Rank: Sad
Mood: 🫣

Casper, a company I purchased a mattress from some years ago and whose email list I also unsubscribed from some years ago, still sends me promotional emails against my wishes. The other day, Casper sent me a Barbie movie-themed message even though the company has no official marketing connection with the uniquely popular film inspired by the generationally popular toy.

Is this just Casper’s email marketing team’s desperate attempt to get people to click on the gruel they slop into people’s inboxes each week (sometimes against their wishes)? Yes, but I think it’s also something more. After sitting with it for a few days, I’ve come to the conclusion that this is part of a new form of brand collaboration. It’s one we’ve seen glimpses of before, like when Wendy’s Twitter account riffs on the latest meme or when the Twitter account of the Duolingo owl tries to dunk on Twitter itself — the gross attempt of a corporation to humanize and connect itself to popular culture.

However, significant work was put into this brand’s one-sided promotion of another brand. Designers, copywriters, creative directors — they were all party to Casper debasing itself in an attempt to insert its DTC mattresses into a genuine cultural moment while mainly promoting a blockbuster film with no connection to their bottom line. Remember when Primitive Skateboarders did that Sriracha board with Huy Fong Foods, Inc?

That was also a self-inflicted wound to their brand, but at least there was some vaguely identifiable financial incentive. Casper is desperate for no certain gain. But they’re not the only ones. Our long-suffering age of “virality” has led to a crabs-in-a-bucket mentality in marketing, where if something is getting attention, you must then attach yourself to it and shave a little attention off for yourself, which often degrades the appeal of the original popular thing in the process. It’s just lazy and sad. Anyways, take me off your fucking email list, Casper.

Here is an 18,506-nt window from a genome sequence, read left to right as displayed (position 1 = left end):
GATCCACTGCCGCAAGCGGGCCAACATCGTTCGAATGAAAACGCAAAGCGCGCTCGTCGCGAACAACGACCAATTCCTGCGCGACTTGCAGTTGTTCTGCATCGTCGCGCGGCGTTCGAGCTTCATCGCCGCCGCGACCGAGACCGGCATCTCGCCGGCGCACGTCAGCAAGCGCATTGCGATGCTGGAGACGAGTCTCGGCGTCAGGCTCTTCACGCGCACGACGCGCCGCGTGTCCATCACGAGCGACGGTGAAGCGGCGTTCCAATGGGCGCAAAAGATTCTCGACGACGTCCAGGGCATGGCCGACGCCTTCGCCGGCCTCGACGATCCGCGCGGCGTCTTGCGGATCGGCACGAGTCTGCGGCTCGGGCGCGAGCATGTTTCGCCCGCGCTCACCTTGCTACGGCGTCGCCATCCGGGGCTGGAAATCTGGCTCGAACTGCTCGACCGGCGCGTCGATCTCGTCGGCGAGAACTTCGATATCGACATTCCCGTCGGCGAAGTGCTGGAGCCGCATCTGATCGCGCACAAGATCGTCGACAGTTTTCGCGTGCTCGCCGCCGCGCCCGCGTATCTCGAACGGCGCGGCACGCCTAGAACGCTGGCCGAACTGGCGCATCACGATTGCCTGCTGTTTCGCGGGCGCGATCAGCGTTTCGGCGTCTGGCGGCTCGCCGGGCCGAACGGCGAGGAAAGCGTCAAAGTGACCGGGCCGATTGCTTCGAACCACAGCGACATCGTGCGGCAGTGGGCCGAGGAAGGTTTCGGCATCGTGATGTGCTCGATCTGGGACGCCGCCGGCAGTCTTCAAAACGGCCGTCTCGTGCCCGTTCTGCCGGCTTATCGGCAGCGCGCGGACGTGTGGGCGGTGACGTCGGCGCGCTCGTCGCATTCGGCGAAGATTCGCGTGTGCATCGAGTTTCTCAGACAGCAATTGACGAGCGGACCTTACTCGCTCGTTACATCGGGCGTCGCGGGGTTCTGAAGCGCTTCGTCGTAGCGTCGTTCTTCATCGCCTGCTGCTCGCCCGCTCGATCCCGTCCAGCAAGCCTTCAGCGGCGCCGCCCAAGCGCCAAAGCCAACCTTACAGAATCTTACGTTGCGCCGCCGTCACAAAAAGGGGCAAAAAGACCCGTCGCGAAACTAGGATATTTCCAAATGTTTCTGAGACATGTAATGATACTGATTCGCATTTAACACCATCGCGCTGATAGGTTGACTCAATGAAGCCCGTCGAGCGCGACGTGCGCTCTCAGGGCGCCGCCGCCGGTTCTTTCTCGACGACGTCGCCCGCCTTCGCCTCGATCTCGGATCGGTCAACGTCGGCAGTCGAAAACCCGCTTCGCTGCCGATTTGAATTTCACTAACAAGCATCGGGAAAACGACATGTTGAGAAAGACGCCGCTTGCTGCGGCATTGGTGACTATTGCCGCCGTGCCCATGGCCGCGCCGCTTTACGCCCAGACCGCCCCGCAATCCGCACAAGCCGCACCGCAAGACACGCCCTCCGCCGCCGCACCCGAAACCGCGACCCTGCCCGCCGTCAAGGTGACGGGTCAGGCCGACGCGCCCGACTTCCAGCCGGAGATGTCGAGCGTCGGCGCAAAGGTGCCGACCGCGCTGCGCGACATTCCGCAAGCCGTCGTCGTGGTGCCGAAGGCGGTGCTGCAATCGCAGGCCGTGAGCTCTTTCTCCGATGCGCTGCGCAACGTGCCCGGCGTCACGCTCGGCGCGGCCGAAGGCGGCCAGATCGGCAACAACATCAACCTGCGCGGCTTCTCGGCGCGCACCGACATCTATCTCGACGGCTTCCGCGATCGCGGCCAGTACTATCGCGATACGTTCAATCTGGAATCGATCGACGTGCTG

Something to consider: TMI Authentification.

Good thing: Jacob Sawyer got the “Backstory” on Nick Jensen and Mike Arnold’s duelling spins and flips over the Westminster road gap for Slam City Skates.

Screengrab of screengrabs from “Backstory: Nick Jensen & Mike Arnold.”

Good, accurate thing: As a Hoka-wearer, I agree and also now want the truck.

Via @/sportmanteau on Twitter.

Good, reflective thing: “Iannucci Made Me Hardcore” by Ted Barrow in Free.

Good, expansive look at skateboarder and skate spot thing: Farran Golding is back with another excellent “Favorite Spot” piece featuring Lucien Clarke on the Victoria Benches for Quartersnacks.

Until next week… sometimes you might look in the mirror and get a quick, violent urge to shave your head. Don’t give in. At least not immediately. Allow yourself a day to think it over. Remember all the weeks, months, and even years it’s taken for your head to grow all that hair. Shearing is not a decision that should be made in haste or panic. Maybe it just needs a trim, a colour, or a little conditioner. That said, whatever you decide to do, you’ll look great.

I wrote a book about the history and cultural impact of Tony Hawk’s Pro Skater, and I will keep posting about it at the end of the newsletter for the foreseeable future. Apologies. It’ll be in stores on September 26 and you can pre-order Right, Down + Circle now from your favourite local bookshop, my publisher ECW Press, or all of the usual devils (Amazon, Barnes & Noble). I think you might like it.